The so called festival not being for another three weeks, the city was nonetheless filled with busloads of old Vietnamese veterans making their way from monument to monument. The streets were being cleaned, a new war museum built, its adjoining cemetery was getting a face lift and propaganda posters were being installed everywhere; in short, the whole city was putting its best looks on for the upcoming celebrations.
I wanted to start my tour with the ColoneI de Castries’ bunker but tried as I did, I just could not find it. I proceeded inside the city to visit the cemetery and memorial and then went to A1 hill, where I got stuck dumbfounded in front of long stretch of fences with no obvious signs of an entrance. I was not alone in that situation, a French traveler by the name of Frank came up to me to ask for directions and together, we came to the conclusion that the small map provided in the Lonely Planet was completely off. We tried the war museum that was nearby but it was closed for renovations, so defeated, I went for lunch.
I decided to check again on A1 hill and through asking some people that were inside the compound, I finally was directed to the entrance. That visit done, I was determined to find the bunker, but I was over with walking around like a headless chicken in this scorching heat and decided it would be best to get back to the hostel and hop on my bike. I stopped at another memorial and after a cold shower to cool down, was on the motorcycle cruising around town. Eventually, I made it to the bunker, which having been entirely recreated in concrete was nothing really interesting, except for the large groups of Vietnamese veterans visiting it along with me.
All of them were giving me smiles and prolonged stares, as if they had met me in the past. In fact, they might have, but not my exact person, other young white guys which might have looked much like myself. The Vietnamese themselves were much much shorter of stature than I was and the discrepancy might have been similar 60 years ago. One even poked me in the leg with his cane while speaking to a nearby comrade. No clue as to what he was saying, but I bet it was something along the lines of him having driven his bayonet into a big man like me during combat.
It was too late to visit anything else so after a short ride around town, I came back to my hostel and retired for the evening to work and write. My computer has clearly suffered from the bumpy roads of the last coupe of days. The screen has pressure damage on a couple of areas and the keyboard disconnects itself intermittently.
That morning, I made sure I touched plenty of wood for the repair we did the day before to hold. Pretty late already, I gave my farewell to Karen and Antoine and still thanked him many more times for his help fixing my bike. I made a stop at the ATM to get some more money, which could come in handy if I break down again and left town on the road I took the day before to the waterfalls. This time however, the weather was clear and the visibility was great, so I got to enjoy a completely different view from the clouded landscape of yesterday. I passed a truck that had tipped over (serves you right Vietnamese drivers) of which I would have loved to take a close-up picture but for respect for the poor guys who had to unload it by hand and the dude that is going to loose his job, I did not. The scenery got even more gorgeous on the other side of the pass, with high towering mountains and narrow valleys. How I love riding around in mountains …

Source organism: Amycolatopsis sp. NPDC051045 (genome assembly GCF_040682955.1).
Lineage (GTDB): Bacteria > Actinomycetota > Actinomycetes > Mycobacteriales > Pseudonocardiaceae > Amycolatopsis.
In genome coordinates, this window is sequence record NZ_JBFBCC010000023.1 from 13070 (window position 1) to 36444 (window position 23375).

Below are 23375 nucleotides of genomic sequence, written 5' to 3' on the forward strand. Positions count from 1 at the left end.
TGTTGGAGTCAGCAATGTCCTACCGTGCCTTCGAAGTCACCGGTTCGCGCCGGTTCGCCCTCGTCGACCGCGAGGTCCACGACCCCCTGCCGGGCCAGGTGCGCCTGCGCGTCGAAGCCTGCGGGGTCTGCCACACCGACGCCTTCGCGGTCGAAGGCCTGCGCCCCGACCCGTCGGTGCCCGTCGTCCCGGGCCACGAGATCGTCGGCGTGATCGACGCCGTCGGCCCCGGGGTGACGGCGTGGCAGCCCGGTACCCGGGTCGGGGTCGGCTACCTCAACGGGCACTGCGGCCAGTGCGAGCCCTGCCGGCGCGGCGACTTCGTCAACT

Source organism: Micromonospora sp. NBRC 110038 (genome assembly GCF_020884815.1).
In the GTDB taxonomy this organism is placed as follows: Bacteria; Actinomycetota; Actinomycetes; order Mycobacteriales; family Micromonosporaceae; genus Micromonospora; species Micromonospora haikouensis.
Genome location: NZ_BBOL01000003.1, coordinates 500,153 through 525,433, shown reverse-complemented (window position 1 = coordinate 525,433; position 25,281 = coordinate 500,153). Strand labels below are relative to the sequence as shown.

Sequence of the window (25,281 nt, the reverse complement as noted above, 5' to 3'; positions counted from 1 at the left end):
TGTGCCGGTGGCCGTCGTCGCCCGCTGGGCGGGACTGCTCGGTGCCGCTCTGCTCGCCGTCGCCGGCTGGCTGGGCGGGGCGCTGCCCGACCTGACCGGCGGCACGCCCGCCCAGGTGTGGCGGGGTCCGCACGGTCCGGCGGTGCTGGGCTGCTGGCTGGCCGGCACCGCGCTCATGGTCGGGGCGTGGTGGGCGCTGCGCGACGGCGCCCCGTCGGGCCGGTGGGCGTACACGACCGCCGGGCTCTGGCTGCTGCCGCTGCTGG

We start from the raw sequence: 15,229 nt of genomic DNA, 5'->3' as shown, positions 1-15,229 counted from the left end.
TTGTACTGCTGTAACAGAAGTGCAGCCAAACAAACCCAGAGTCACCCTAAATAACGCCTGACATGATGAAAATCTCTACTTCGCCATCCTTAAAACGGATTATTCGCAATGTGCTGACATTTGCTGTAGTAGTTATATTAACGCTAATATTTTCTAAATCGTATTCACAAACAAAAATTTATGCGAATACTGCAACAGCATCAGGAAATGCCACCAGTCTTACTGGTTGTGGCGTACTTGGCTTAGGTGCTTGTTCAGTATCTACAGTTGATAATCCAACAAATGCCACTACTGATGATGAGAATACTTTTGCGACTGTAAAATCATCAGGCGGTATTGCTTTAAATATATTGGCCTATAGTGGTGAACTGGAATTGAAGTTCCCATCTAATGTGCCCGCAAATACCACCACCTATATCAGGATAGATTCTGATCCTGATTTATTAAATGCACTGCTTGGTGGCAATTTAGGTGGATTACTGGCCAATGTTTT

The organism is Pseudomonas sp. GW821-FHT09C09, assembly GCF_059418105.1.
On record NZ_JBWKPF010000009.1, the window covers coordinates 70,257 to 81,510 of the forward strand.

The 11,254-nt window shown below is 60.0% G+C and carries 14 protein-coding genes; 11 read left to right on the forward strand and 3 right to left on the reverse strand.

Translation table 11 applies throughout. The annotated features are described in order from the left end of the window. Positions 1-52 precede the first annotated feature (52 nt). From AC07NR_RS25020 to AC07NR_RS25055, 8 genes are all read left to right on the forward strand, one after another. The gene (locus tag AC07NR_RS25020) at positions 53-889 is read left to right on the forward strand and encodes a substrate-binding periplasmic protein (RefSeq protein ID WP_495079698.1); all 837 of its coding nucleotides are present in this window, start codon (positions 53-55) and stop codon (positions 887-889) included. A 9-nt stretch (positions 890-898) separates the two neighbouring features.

The motorcycle’s engine was hiccuping and hesitating, but it was going and got better as I was lowering in altitude. The road was great and I was making good progress in spite of a hilly ride. I was especially looking forward to the way down south to Dien Bien Phu, where the road was following a river. Road along rivers are nice for three reasons, first they are generally flat, second they are pretty and third they are fun and windy. Once I got there though, I was disappointed to find that the road under construction. All of it, for a good 50 kilometers. Dust, mud, bump, gravel, stuck behind a loader. Shit, the route did follow the river and was generally flat but, it was no fun was lacking very much in prettiness.
I was putting the repairs to my air box under serious stress and it held on. Eventually, construction ended and I was again speeding up and down curves and avoiding herds of cows and water buffaloes. When night finally hit, I was in a medium size town but still a solid 50 kilometers away from my objective. Realistically, I had not hoped to get there in one day as it was a long way and I had left really late, but feeling that the bike may fail again tomorrow, I pushed through the clouds of bugs that come out a dusk to see if the road past the city was safe to ride on in the dark with a shitty headlight. It was, but I still had to take it very slow. Buffaloes, cows, pigs, children, dogs and chickens had gone to bed, but potholes never sleep.
Two hours afterwards, I was in Dien Bien Phu. Finding a guesthouse provided to be somewhat of a challenge. They were all booked and overcharging their free rooms apparently because of some festival. We’ll see what that is about tomorrow. For now, I’m fighting sleep to write this post and as soon as I’m done, I will collapse into a well deserved rest.
Since Sa Pa had such a reputation for being a nice spot, I decided to stay for an extra day. Also a welcome break for my behind. I thought I would spend the day walking around the area and not ride, but early in the morning came in the room a German girl (Karen) and a French guy (Antoine) who had arrived in the town in night buses and were now checking in. Both of them travelling alone as well, we all decided to keep each other company for the day and go check out some waterfalls outside of town … on motorcycles.
So off we went but before making the very short climb to Sliver Waterfall, we stopped at a few restaurants along the road to inquire about their prices. Located near the falls, all of them were quite expensive, even more so those that served fresh fish from the nearby fishfarm (farming fish high up in the mountains, go figure). 25 $ a kilo for salmon, we were not quite ready to pay this price plus, I would not trust the Vietnamese for cooking salmon. Anyway, we had to track back in the direction of Sa Pa and a couple of kilometers further, settle for a small roadside restaurant. Zoom, the owner, was already drunk but nonetheless genuinely ecstatic of having foreigner customers. Not only did he gave us a decent meal at a decent price, but he also brought in some local freebies, forced on us many shots of bee’s wine (honeycombs in vodka it appeared) and ended the meal with a full bottle of Sa Pa apple cider. None of us were expecting so much hospitality, so with full bellies, a small buzz from the alcohol, we made it for the first waterfall, which was not really anything to write home about.